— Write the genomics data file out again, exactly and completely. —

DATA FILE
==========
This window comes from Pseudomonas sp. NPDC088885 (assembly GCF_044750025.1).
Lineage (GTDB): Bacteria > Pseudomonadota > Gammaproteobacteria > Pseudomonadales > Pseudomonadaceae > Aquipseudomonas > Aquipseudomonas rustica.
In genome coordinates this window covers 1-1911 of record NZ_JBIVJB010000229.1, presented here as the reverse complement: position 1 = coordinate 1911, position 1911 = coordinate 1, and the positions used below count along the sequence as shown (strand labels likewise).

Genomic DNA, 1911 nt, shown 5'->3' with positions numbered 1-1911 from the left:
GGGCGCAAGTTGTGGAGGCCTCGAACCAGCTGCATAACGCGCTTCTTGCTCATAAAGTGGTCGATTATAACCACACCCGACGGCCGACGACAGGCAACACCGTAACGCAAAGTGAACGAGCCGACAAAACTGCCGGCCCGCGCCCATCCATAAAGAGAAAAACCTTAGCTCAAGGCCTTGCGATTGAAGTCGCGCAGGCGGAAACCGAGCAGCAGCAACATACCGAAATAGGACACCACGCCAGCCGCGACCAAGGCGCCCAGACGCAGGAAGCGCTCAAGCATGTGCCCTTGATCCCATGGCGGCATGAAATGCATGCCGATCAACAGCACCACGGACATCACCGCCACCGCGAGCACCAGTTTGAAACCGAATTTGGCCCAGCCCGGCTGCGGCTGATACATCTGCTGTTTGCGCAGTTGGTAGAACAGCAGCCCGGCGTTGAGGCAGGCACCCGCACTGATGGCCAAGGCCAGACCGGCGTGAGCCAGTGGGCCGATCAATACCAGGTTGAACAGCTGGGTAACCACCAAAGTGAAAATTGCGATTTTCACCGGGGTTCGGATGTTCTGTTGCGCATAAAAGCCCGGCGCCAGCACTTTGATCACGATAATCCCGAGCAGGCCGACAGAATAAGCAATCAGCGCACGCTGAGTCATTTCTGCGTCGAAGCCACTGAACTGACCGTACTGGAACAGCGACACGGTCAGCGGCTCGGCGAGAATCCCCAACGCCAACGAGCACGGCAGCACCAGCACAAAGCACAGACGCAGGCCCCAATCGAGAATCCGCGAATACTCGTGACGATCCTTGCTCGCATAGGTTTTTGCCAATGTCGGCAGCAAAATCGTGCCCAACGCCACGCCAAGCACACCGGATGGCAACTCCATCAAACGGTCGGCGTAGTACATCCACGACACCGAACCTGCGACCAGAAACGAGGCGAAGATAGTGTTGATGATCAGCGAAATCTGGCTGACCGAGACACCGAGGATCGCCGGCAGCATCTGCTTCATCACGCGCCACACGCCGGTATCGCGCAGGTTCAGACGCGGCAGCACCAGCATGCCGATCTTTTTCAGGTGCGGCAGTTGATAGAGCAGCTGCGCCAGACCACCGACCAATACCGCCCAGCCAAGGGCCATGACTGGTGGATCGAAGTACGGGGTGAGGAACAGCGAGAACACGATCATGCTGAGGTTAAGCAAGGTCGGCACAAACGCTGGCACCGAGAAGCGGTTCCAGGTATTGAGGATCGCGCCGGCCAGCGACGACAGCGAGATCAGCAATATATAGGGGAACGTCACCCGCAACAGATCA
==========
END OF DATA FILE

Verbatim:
This window comes from Pseudomonas sp. NPDC088885 (assembly GCF_044750025.1).
Lineage (GTDB): Bacteria > Pseudomonadota > Gammaproteobacteria > Pseudomonadales > Pseudomonadaceae > Aquipseudomonas > Aquipseudomonas rustica.
In genome coordinates this window covers 1-1911 of record NZ_JBIVJB010000229.1, presented here as the reverse complement: position 1 = coordinate 1911, position 1911 = coordinate 1, and the positions used below count along the sequence as shown (strand labels likewise).

Genomic DNA, 1911 nt, shown 5'->3' with positions numbered 1-1911 from the left:
GGGCGCAAGTTGTGGAGGCCTCGAACCAGCTGCATAACGCGCTTCTTGCTCATAAAGTGGTCGATTATAACCACACCCGACGGCCGACGACAGGCAACACCGTAACGCAAAGTGAACGAGCCGACAAAACTGCCGGCCCGCGCCCATCCATAAAGAGAAAAACCTTAGCTCAAGGCCTTGCGATTGAAGTCGCGCAGGCGGAAACCGAGCAGCAGCAACATACCGAAATAGGACACCACGCCAGCCGCGACCAAGGCGCCCAGACGCAGGAAGCGCTCAAGCATGTGCCCTTGATCCCATGGCGGCATGAAATGCATGCCGATCAACAGCACCACGGACATCACCGCCACCGCGAGCACCAGTTTGAAACCGAATTTGGCCCAGCCCGGCTGCGGCTGATACATCTGCTGTTTGCGCAGTTGGTAGAACAGCAGCCCGGCGTTGAGGCAGGCACCCGCACTGATGGCCAAGGCCAGACCGGCGTGAGCCAGTGGGCCGATCAATACCAGGTTGAACAGCTGGGTAACCACCAAAGTGAAAATTGCGATTTTCACCGGGGTTCGGATGTTCTGTTGCGCATAAAAGCCCGGCGCCAGCACTTTGATCACGATAATCCCGAGCAGGCCGACAGAATAAGCAATCAGCGCACGCTGAGTCATTTCTGCGTCGAAGCCACTGAACTGACCGTACTGGAACAGCGACACGGTCAGCGGCTCGGCGAGAATCCCCAACGCCAACGAGCACGGCAGCACCAGCACAAAGCACAGACGCAGGCCCCAATCGAGAATCCGCGAATACTCGTGACGATCCTTGCTCGCATAGGTTTTTGCCAATGTCGGCAGCAAAATCGTGCCCAACGCCACGCCAAGCACACCGGATGGCAACTCCATCAAACGGTCGGCGTAGTACATCCACGACACCGAACCTGCGACCAGAAACGAGGCGAAGATAGTGTTGATGATCAGCGAAATCTGGCTGACCGAGACACCGAGGATCGCCGGCAGCATCTGCTTCATCACGCGCCACACGCCGGTATCGCGCAGGTTCAGACGCGGCAGCACCAGCATGCCGATCTTTTTCAGGTGCGGCAGTTGATAGAGCAGCTGCGCCAGACCACCGACCAATACCGCCCAGCCAAGGGCCATGACTGGTGGATCGAAGTACGGGGTGAGGAACAGCGAGAACACGATCATGCTGAGGTTAAGCAAGGTCGGCACAAACGCTGGCACCGAGAAGCGGTTCCAGGTATTGAGGATCGCGCCGGCCAGCGACGACAGCGAGATCAGCAATATATAGGGGAACGTCACCCGCAACAGATCA